1662 Joan Blaeu Antique Map of NE America Virginia to New York & New England

Description:
This beautiful, original, hand coloured copper-plate engraved antique map of NE America, centering on New York and Manhattan from Virginia to the St Lawrence River was published in arguably the greatest atlas ever published, the 11th volume of Joan Blaeus 1662 edition of Atlas Major, or Great Atlas, Latin 1st edition.
This map was printed from a plate first produced by Joan Blaeus father Willem, in 1635 and was published in Atlas Major for only 10 years, prior to the disastrous 1672 fire that wiped out the Blaeu publishing house. 
The original colouring is also extremely rare to find and this colouring is exceptional, along with heavy paper, a strong impression and original margins.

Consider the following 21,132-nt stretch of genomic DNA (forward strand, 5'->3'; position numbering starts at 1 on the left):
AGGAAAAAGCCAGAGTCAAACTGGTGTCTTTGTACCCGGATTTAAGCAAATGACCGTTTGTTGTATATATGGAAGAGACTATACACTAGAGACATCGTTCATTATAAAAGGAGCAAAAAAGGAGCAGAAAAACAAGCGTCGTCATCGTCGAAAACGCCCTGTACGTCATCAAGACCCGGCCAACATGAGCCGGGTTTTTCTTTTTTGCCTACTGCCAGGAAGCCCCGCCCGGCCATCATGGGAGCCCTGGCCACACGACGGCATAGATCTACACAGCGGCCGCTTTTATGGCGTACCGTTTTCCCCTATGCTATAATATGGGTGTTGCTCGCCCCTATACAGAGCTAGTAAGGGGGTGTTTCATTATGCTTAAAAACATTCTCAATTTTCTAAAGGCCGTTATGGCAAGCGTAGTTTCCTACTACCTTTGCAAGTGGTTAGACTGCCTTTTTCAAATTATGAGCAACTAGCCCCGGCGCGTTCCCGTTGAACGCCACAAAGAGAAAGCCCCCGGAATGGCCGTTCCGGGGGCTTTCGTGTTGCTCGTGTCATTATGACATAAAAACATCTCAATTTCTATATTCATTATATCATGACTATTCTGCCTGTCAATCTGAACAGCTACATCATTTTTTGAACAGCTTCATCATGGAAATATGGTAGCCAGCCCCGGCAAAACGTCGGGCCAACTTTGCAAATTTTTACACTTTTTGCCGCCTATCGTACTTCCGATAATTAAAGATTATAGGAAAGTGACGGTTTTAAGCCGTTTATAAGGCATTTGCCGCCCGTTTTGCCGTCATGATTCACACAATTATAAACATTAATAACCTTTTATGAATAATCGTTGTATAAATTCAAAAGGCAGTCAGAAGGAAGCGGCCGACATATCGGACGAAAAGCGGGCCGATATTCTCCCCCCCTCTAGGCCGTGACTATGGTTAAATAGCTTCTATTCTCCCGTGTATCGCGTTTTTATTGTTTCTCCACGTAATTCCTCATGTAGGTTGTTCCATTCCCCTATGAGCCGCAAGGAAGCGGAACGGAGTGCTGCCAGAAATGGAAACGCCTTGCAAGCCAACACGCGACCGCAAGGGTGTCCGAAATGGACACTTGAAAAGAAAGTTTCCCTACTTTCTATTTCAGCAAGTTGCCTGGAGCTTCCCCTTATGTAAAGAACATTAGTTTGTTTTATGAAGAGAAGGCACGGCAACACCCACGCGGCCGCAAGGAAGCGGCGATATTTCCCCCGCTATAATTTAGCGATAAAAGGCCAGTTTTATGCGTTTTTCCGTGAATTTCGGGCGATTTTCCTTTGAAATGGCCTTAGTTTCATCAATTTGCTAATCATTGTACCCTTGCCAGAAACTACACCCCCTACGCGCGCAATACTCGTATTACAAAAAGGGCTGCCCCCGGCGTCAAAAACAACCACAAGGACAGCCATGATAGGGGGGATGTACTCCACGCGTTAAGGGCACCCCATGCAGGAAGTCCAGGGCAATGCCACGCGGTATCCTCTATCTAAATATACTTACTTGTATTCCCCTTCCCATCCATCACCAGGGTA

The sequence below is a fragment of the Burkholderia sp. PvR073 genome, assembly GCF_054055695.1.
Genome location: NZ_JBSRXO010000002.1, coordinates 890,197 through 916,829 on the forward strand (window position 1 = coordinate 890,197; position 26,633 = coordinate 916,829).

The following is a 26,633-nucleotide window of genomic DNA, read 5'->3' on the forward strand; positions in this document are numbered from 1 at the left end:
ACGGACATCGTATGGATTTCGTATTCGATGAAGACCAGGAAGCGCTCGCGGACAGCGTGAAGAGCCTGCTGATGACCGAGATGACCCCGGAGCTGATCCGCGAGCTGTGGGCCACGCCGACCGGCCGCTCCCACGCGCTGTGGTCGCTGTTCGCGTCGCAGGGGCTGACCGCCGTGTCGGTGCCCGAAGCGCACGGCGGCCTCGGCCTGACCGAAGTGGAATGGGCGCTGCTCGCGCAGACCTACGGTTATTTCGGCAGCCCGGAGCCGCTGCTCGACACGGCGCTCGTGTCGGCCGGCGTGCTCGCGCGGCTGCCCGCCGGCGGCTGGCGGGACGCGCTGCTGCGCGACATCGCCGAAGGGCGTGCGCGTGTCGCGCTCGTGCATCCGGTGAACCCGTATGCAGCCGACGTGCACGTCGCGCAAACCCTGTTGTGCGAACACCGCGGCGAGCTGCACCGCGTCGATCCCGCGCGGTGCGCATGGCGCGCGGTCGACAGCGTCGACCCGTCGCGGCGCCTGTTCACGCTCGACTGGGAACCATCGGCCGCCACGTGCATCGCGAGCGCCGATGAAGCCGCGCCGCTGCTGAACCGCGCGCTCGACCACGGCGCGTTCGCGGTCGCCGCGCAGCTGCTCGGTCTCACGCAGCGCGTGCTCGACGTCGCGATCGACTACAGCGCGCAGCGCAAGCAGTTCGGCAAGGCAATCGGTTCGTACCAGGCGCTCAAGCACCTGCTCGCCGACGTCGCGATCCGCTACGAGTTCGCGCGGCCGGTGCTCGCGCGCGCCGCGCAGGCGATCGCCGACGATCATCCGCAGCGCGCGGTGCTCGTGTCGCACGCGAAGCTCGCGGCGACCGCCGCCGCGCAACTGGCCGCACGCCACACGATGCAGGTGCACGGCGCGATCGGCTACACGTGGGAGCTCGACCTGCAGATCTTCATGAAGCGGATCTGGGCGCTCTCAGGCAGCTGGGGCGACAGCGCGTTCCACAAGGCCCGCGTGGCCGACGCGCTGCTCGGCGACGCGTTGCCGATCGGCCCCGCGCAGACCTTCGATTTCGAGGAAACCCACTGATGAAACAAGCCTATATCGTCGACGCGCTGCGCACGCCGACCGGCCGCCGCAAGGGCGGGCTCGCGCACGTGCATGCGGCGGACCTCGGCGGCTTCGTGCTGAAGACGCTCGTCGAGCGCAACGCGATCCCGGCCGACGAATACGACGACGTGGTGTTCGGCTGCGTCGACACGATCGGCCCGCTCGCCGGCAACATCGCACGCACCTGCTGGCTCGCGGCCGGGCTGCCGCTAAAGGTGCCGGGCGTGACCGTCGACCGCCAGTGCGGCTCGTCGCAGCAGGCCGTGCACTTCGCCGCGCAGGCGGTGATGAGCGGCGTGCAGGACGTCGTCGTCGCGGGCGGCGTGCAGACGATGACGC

This important map was one of the most attractive of the Americas published at the time. It is noted for the fact that its primary source is the first manuscript figurative map of Adriaen Block from 1614. Indeed it is the first full representation of it in print. It is one of the earliest to name Nieu Amsterdam. Block, a Dutch fur trader, explored the area between Cape Cod and Manhattan, examining the bays and rivers along the way. This helped to create an accurate picture of the longitudinal scale of the coastline. His manuscript map is the first document to delineate an insular Manhattan; it also provides the earliest appearance of Manhates and Niev Nederland.